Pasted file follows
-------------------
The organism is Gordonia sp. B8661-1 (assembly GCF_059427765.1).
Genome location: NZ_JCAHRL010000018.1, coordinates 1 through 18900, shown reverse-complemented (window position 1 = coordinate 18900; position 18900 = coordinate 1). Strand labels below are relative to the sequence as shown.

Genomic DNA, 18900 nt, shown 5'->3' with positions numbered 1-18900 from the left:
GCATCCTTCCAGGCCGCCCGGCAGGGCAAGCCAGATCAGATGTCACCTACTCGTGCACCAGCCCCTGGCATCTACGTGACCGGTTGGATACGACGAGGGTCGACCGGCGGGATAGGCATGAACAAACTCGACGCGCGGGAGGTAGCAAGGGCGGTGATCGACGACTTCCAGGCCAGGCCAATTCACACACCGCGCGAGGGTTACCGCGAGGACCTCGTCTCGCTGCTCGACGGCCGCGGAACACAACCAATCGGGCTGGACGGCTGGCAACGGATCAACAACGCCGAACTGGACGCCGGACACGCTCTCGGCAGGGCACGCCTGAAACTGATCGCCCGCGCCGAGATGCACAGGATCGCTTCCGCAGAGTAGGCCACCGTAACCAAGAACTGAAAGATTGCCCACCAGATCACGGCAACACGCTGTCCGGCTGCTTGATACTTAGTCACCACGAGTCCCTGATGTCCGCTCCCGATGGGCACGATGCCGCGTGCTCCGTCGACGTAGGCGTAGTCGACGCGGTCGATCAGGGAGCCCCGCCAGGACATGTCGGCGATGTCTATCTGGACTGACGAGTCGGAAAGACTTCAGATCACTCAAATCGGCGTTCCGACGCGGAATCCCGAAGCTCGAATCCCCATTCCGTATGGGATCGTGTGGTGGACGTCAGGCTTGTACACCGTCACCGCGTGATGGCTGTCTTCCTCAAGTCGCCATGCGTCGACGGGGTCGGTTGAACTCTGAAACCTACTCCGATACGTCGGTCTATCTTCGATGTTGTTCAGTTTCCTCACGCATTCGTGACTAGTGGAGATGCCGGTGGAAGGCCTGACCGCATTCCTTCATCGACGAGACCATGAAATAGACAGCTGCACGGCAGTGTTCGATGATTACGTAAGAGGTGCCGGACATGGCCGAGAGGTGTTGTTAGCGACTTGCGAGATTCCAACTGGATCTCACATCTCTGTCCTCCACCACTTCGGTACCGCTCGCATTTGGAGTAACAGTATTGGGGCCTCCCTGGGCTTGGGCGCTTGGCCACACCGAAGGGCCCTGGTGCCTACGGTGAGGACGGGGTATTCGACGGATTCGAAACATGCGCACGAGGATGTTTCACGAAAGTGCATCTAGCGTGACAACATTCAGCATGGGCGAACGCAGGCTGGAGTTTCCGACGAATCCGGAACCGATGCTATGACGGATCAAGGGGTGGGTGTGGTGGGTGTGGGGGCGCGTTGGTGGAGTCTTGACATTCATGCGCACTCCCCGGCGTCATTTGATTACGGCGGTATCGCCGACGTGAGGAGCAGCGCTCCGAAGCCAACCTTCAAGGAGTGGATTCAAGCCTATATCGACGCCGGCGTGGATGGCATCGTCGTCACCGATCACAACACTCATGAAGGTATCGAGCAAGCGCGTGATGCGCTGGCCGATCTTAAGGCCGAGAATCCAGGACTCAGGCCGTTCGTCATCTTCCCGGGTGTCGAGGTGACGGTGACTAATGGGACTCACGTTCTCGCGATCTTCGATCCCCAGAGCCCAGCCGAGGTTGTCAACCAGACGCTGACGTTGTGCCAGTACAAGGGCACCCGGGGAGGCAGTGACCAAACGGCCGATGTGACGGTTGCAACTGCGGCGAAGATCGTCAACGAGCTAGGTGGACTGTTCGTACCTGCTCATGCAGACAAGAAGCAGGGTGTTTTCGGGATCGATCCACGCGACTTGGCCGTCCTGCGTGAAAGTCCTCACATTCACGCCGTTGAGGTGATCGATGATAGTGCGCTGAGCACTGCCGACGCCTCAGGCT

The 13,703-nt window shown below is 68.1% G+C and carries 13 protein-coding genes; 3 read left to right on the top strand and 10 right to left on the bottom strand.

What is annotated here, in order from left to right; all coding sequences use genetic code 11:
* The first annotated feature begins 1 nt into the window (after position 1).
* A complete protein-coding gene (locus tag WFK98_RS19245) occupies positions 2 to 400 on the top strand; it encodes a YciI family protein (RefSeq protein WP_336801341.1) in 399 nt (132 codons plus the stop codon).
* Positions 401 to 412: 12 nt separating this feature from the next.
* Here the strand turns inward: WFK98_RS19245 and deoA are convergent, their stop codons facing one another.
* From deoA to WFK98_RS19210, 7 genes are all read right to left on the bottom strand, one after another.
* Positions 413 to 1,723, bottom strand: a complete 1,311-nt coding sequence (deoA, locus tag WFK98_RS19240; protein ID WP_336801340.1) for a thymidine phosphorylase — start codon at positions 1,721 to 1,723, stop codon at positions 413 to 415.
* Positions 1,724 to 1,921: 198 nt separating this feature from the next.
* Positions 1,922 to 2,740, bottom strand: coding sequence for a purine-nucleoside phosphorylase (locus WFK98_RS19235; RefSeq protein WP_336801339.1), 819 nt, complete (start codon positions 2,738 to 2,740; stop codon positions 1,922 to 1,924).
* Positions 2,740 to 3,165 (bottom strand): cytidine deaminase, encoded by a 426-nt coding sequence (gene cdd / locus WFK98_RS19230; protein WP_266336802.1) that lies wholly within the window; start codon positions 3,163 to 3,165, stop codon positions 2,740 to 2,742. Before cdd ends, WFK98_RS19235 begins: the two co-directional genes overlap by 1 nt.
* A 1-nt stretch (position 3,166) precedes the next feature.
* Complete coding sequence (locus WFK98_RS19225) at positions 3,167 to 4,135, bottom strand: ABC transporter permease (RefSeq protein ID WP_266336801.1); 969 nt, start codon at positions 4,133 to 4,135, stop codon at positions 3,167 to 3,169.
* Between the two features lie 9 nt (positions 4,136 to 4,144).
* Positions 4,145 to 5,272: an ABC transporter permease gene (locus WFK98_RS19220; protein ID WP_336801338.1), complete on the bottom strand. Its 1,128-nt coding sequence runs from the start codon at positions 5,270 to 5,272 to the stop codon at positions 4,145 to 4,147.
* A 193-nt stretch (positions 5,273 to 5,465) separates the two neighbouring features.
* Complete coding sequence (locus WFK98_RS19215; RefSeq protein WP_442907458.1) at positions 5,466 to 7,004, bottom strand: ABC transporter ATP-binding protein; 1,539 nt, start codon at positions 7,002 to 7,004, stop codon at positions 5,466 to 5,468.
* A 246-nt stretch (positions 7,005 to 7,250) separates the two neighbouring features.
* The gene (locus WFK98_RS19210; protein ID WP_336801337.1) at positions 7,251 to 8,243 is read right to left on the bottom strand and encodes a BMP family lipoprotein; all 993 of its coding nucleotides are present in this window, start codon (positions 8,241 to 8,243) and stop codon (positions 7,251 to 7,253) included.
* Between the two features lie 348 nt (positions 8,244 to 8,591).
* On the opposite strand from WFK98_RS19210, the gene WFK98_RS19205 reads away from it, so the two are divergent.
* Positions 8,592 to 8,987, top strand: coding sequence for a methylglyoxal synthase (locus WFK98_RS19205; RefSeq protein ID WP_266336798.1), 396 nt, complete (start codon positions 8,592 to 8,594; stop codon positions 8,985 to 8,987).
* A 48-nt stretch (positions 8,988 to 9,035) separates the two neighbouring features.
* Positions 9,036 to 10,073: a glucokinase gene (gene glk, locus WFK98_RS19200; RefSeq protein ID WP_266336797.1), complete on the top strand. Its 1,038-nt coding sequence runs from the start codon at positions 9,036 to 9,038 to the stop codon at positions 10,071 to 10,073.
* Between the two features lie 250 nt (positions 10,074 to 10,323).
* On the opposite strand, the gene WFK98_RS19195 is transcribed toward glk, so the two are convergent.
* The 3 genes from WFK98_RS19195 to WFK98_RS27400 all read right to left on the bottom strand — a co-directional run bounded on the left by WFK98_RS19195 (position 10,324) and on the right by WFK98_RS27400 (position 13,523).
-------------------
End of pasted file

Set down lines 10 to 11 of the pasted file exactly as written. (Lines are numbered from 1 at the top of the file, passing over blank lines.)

* Here the strand turns inward: WFK98_RS19245 and deoA are convergent, their stop codons facing one another.
* From deoA to WFK98_RS19210, 7 genes are all read right to left on the bottom strand, one after another.